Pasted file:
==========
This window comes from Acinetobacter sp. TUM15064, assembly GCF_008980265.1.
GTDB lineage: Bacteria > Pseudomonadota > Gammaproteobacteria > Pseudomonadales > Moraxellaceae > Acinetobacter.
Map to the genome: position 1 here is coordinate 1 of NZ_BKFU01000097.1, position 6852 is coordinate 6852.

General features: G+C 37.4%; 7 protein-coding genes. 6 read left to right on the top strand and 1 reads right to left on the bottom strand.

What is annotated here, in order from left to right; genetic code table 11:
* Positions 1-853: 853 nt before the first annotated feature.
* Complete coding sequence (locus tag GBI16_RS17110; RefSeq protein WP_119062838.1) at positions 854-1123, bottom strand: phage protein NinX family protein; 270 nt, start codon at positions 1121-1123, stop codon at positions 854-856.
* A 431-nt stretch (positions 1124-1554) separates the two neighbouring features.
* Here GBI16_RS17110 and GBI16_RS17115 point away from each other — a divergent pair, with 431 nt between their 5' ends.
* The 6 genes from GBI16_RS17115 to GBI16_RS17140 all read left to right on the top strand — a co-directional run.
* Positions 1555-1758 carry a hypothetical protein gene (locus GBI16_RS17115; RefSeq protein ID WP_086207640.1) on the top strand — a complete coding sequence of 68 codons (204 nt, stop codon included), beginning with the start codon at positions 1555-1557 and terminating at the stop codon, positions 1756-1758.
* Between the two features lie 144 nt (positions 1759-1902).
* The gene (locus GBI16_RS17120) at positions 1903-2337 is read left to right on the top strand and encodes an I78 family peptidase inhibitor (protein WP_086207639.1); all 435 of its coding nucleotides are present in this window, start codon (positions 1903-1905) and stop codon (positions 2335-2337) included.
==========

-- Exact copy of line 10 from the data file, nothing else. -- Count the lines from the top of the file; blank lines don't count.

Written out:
* The 6 genes from GBI16_RS17115 to GBI16_RS17140 all read left to right on the top strand — a co-directional run.